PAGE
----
Opening a new school year full of improvements, Warren Central kicked off the 2019-2020 school year with a new facility dog. While she spends most of her day either in the hallway surrounded by students or playing in the back offices, her main role is to give impactful stress relief to grieving, challenged or stressed students.
“Right now, we’re limiting her use to crisis intervention. Next year, I see her role expanding into maybe some social emotional support, restorative justice and check in and out of procedures to help motivate those kids and regulate them before they go to class,” Director of Counseling Services Bradley Morgan said.
The feedback from staff and students have been overwhelmingly positive with the canine, so much so that other schools are also starting to look into the big commitment.
“It's a lot of work,” Spanish teacher and Laney’s owner Roberta Kuonen said. “We took several days to decide if we really wanted to take in all this extra work.”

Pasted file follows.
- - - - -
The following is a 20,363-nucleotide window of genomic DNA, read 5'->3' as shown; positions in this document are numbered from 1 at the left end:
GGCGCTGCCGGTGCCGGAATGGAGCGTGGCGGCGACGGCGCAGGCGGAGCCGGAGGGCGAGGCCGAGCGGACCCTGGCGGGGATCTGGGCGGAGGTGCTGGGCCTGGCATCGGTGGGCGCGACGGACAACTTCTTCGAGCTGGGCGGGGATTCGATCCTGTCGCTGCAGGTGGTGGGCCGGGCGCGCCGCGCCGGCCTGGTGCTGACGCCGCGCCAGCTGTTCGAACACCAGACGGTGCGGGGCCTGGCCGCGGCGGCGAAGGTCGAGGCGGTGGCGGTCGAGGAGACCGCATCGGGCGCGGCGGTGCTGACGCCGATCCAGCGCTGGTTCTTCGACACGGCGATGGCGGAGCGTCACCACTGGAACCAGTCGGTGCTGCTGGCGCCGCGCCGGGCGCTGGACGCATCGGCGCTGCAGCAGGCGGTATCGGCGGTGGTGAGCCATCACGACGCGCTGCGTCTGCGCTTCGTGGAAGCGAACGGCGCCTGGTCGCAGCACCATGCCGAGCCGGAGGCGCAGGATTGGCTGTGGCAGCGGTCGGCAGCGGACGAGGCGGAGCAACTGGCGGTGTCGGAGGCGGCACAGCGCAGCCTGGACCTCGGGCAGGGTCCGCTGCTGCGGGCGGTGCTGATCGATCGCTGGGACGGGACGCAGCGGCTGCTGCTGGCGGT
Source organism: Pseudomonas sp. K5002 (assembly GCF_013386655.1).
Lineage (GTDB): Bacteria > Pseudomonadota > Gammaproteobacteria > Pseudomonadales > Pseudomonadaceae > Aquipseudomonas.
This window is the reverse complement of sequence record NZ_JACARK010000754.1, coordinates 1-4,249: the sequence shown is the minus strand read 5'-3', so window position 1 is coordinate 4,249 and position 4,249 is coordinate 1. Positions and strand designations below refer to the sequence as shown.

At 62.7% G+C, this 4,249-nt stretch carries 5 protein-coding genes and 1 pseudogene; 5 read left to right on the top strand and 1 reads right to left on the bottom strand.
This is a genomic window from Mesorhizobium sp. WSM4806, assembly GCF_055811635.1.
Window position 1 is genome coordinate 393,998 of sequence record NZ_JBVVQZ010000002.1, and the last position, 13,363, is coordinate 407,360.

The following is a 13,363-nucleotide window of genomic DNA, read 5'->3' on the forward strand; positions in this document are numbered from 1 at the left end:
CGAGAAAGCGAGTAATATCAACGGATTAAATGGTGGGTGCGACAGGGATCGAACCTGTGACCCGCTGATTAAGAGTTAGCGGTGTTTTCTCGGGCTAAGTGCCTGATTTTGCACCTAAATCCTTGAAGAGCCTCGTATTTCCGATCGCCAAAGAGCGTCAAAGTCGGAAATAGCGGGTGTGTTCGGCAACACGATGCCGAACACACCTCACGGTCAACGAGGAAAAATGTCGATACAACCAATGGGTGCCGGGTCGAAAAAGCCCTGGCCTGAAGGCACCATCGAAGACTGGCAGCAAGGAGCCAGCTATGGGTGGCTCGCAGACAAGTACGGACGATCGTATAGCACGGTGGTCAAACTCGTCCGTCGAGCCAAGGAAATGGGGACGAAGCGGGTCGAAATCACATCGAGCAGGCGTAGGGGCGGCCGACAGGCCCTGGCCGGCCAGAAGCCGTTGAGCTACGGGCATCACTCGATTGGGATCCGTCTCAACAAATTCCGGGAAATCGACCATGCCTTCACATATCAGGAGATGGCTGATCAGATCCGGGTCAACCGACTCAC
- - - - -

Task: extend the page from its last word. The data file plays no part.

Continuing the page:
Kuonen is the current caretaker of the dog, leaving her with the responsibility of taking Laney back and forth from school each day. Laney came from Indiana Canine Assistance Network (ICAN), which is a program that uses inmates in prison to train the dogs. This helps the inmates to have a skill and build their self confidence.
Originally, Laney was training to be a full service dog. Although due to be too small to do compressions, and being too short to turn off the light, she was unable to complete her training. Therefore, they designated her a facility dog.
“It typically takes several months to obtain a service dog, but Warren received one in a few weeks,” Morgan said. The ordinary price of a service dog from ICAN costs somewhere around 2,000-2,500 dollars, while the process of training the dog is about $1,700. At the moment, the school is being supported by an outside donor to be able to cover the cost, including donations from teachers such as money, toys and food to help care for the dog.
All of the staff members agree that Laney has made a lot of growth, and they have high hopes in her involvement at Warren.
“We’ve seen so much good from her already, and the kids are excited to see her which will help them open up to talk to counselors and fix problems later in the future,” said Morgan.